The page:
In January 1846 Sir George Colthurst of Ardrum, County Cork married the heiress Louisa Jane Jefferyes whose family had lived at Blarney since the beginning of the previous century. They had built a gothick extension onto the old MacCarthy castle on the site, but this residence was largely destroyed by fire in 1820 (although sections, such as the large central bow can still be seen). Over half a century later Lady Colthurst requested a new house be built on the estate, and a design for this was commissioned from the Belfast-born architect John Lanyon. The result, an extravagance of pinnacles, crow-stepped gables and conical-roofed turrets, merrily mixes Scottish baronial with fifteenth century French influences as if to reflect the Auld Alliance in which Ireland played no part.
As some readers will be aware, over the last weekend two 18th century houses in Ireland suffered catastrophic and irreversible damage due to fire. Although in different parts of the country, what linked these two buildings was their connections to George Washington. Belcamp, on the outskirts of Dublin, dates from the mid-1780s when it was constructed by Sir Edward Newenham, a member of the Irish Parliament and ardent supporter of the American Revolution. In homage to which, he subsequently incorporated into his new residence an oval room modelled on that in the White House (itself designed by Irishman James Hoban in 1792). Furthermore in the grounds of Belcamp Newenham erected a miniature fort, the Washington Tower, built in honour and during the lifetime of the first President of the United States – and the first such monument erected to him anywhere.
Vernon Mount, County Cork has been discussed in detail here before (see Mounting Concern, January 14th 2013): its name is an obvious homage to Washington’s own home in Virginia, Mount Vernon. Contemporaneous with Belcamp, the house stands to the south of Cork city on a raised site with panoramic views over the Lee valley. Highly unusual in design – being a two-storey over basement villa, the curved entrance front having symmetrical convex bows on either side – Vernon Mount was likely designed by local architect Abraham Hargrave for Atwell Hayes a prosperous merchant involved in brewing, milling and glass manufacture. A particular feature of the house were its painted interiors by Nathaniel Grogan the elder who had spent a number of years in the United States before returning to his native city. Here he was commissioned to work on the decoration of Vernon Mount, including a ceiling painting on canvas in the drawing room. Within an octagonal frame, this depicted Minerva Throwing Away the Spears of War, a reference perhaps to the cessation of hostilities at the end of the American War of Independence. Around the central work were a series of lozenge-shaped panels and roundels featuring floral motifs, angels and centaurs. Meanwhile on the first floor, reached by a splendid cantilevered stone staircase with neo-classical wrought-iron balustrade, the oval upper landing was painted with eight marblised Corinthian columns interspersed with seven doors, each having a tromp l’oeil niche ‘containing’ classical statues and urns; these doors led to the house’s bedrooms and a concealed service staircase.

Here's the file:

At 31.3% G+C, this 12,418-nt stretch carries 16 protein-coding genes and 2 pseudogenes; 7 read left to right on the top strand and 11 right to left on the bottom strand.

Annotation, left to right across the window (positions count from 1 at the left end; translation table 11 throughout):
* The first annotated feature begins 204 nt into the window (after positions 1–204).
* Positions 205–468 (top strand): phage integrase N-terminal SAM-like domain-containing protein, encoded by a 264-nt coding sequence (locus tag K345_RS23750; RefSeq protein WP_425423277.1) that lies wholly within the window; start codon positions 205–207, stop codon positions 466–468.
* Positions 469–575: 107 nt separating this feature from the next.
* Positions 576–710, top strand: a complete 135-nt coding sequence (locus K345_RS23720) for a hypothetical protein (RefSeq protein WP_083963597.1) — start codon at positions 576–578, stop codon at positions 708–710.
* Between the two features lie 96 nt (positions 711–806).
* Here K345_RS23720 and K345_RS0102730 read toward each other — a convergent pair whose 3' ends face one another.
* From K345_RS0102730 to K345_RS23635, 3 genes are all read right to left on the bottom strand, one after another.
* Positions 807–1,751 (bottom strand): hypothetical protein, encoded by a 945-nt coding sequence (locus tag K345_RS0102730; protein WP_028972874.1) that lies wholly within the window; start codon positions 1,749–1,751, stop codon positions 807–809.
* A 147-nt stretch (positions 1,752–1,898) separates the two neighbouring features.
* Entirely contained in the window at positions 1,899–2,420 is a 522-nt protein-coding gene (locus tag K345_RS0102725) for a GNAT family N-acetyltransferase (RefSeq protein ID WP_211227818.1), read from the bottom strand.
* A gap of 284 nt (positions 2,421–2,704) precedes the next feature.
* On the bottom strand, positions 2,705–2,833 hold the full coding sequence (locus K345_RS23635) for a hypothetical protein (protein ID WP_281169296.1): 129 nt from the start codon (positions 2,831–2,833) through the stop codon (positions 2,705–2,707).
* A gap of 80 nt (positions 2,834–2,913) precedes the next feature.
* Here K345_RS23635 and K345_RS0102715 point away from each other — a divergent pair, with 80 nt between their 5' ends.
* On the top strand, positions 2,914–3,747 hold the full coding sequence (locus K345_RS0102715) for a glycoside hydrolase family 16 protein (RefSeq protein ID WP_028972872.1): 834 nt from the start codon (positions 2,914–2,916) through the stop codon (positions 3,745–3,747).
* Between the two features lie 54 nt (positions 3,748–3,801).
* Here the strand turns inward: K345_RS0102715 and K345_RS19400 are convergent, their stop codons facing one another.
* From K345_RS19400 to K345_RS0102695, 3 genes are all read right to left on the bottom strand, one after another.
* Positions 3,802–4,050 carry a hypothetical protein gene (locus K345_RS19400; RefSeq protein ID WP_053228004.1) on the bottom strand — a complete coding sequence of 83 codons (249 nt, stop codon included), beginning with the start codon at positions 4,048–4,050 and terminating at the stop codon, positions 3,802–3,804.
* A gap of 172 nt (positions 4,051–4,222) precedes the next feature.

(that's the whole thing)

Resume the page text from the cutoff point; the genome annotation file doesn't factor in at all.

Both Belcamp and Vernon Mount have been allowed to stand empty for more than a decade, victims of the elements and of vandalism, since neither building was sufficiently maintained nor safeguarded. Now both are effectively ruins, with next to nothing left to salvage. In the year of a Presidential election on the other side of the Atlantic, one wonders how must our American friends view the way in which we Irish have allowed these historic links with one of their founding fathers to be squandered. The connection with George Washington ought to have been cherished and honoured, not least as a means of showing this country’s long-held belief in independence and self-government. Imagine how much the restoration of both buildings could have demonstrated the shared cultural values of our two countries: it must be asked why did not government, tourism bodies and others with a stake in promoting the state’s interests recognise so obvious an opportunity. Equally the relevant local authorities in both instances had the legal right to intervene and ensure the buildings were looked after and not allowed to fall into dereliction. Neither chose to exercise their legislative obligations and instead stood by while Belcamp and Vernon Mount slipped further and further into a pitiful condition before finally succumbing to fire. As an indictment of our state’s inability to care for its own heritage, and to recognise its own interests, the fate of these two buildings would be hard to surpass.